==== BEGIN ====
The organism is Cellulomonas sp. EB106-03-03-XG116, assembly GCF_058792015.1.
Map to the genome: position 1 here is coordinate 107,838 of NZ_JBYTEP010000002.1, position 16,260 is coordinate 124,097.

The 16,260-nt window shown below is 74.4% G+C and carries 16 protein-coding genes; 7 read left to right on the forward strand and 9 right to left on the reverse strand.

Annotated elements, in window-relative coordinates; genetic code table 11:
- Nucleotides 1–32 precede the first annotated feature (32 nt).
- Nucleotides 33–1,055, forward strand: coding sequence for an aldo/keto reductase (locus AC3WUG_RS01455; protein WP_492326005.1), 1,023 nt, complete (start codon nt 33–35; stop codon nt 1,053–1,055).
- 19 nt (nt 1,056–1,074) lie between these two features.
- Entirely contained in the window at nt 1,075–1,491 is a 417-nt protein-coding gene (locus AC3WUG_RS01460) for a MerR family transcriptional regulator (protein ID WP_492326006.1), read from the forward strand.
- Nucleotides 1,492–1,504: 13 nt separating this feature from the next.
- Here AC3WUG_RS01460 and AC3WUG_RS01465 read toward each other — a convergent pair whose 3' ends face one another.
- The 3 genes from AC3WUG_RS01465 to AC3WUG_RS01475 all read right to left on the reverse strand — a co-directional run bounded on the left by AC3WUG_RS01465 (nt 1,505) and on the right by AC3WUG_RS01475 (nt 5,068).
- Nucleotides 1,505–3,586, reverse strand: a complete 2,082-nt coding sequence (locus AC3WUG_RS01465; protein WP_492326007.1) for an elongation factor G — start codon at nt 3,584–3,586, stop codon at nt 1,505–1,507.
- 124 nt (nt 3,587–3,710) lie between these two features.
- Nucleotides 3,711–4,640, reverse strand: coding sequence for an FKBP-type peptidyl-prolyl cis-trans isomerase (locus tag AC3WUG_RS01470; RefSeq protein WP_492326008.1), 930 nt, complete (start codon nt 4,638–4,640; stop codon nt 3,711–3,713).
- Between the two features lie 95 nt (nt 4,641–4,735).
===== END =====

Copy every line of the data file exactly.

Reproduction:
The organism is Cellulomonas sp. EB106-03-03-XG116, assembly GCF_058792015.1.
Map to the genome: position 1 here is coordinate 107,838 of NZ_JBYTEP010000002.1, position 16,260 is coordinate 124,097.

The 16,260-nt window shown below is 74.4% G+C and carries 16 protein-coding genes; 7 read left to right on the forward strand and 9 right to left on the reverse strand.

Annotated elements, in window-relative coordinates; genetic code table 11:
- Nucleotides 1–32 precede the first annotated feature (32 nt).
- Nucleotides 33–1,055, forward strand: coding sequence for an aldo/keto reductase (locus AC3WUG_RS01455; protein WP_492326005.1), 1,023 nt, complete (start codon nt 33–35; stop codon nt 1,053–1,055).
- 19 nt (nt 1,056–1,074) lie between these two features.
- Entirely contained in the window at nt 1,075–1,491 is a 417-nt protein-coding gene (locus AC3WUG_RS01460) for a MerR family transcriptional regulator (protein ID WP_492326006.1), read from the forward strand.
- Nucleotides 1,492–1,504: 13 nt separating this feature from the next.
- Here AC3WUG_RS01460 and AC3WUG_RS01465 read toward each other — a convergent pair whose 3' ends face one another.
- The 3 genes from AC3WUG_RS01465 to AC3WUG_RS01475 all read right to left on the reverse strand — a co-directional run bounded on the left by AC3WUG_RS01465 (nt 1,505) and on the right by AC3WUG_RS01475 (nt 5,068).
- Nucleotides 1,505–3,586, reverse strand: a complete 2,082-nt coding sequence (locus AC3WUG_RS01465; protein WP_492326007.1) for an elongation factor G — start codon at nt 3,584–3,586, stop codon at nt 1,505–1,507.
- 124 nt (nt 3,587–3,710) lie between these two features.
- Nucleotides 3,711–4,640, reverse strand: coding sequence for an FKBP-type peptidyl-prolyl cis-trans isomerase (locus tag AC3WUG_RS01470; RefSeq protein WP_492326008.1), 930 nt, complete (start codon nt 4,638–4,640; stop codon nt 3,711–3,713).
- Between the two features lie 95 nt (nt 4,641–4,735).